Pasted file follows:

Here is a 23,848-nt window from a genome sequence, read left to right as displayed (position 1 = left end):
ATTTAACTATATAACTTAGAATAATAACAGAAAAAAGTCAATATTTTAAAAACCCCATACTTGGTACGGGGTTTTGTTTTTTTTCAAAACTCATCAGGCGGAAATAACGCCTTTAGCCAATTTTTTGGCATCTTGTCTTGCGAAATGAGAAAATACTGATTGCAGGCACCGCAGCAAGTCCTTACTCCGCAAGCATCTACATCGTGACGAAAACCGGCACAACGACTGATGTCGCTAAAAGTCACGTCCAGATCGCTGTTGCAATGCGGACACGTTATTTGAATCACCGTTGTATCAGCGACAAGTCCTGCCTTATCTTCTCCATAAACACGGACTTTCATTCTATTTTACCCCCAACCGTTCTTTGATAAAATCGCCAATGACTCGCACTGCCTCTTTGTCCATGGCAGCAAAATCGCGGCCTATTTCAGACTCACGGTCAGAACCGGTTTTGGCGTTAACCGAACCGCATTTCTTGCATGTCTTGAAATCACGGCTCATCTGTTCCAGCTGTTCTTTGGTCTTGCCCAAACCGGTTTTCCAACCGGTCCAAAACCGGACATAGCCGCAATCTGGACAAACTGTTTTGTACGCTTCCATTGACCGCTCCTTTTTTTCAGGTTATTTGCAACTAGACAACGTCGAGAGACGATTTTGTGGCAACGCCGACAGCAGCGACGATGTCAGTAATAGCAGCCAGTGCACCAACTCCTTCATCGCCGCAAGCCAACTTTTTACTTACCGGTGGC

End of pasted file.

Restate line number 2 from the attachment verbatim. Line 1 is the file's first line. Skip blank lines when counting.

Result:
ATTTAACTATATAACTTAGAATAATAACAGAAAAAAGTCAATATTTTAAAAACCCCATACTTGGTACGGGGTTTTGTTTTTTTTCAAAACTCATCAGGCGGAAATAACGCCTTTAGCCAATTTTTTGGCATCTTGTCTTGCGAAATGAGAAAATACTGATTGCAGGCACCGCAGCAAGTCCTTACTCCGCAAGCATCTACATCGTGACGAAAACCGGCACAACGACTGATGTCGCTAAAAGTCACGTCCAGATCGCTGTTGCAATGCGGACACGTTATTTGAATCACCGTTGTATCAGCGACAAGTCCTGCCTTATCTTCTCCATAAACACGGACTTTCATTCTATTTTACCCCCAACCGTTCTTTGATAAAATCGCCAATGACTCGCACTGCCTCTTTGTCCATGGCAGCAAAATCGCGGCCTATTTCAGACTCACGGTCAGAACCGGTTTTGGCGTTAACCGAACCGCATTTCTTGCATGTCTTGAAATCACGGCTCATCTGTTCCAGCTGTTCTTTGGTCTTGCCCAAACCGGTTTTCCAACCGGTCCAAAACCGGACATAGCCGCAATCTGGACAAACTGTTTTGTACGCTTCCATTGACCGCTCCTTTTTTTCAGGTTATTTGCAACTAGACAACGTCGAGAGACGATTTTGTGGCAACGCCGACAGCAGCGACGATGTCAGTAATAGCAGCCAGTGCACCAACTCCTTCATCGCCGCAAGCCAACTTTTTACTTACCGGTGGC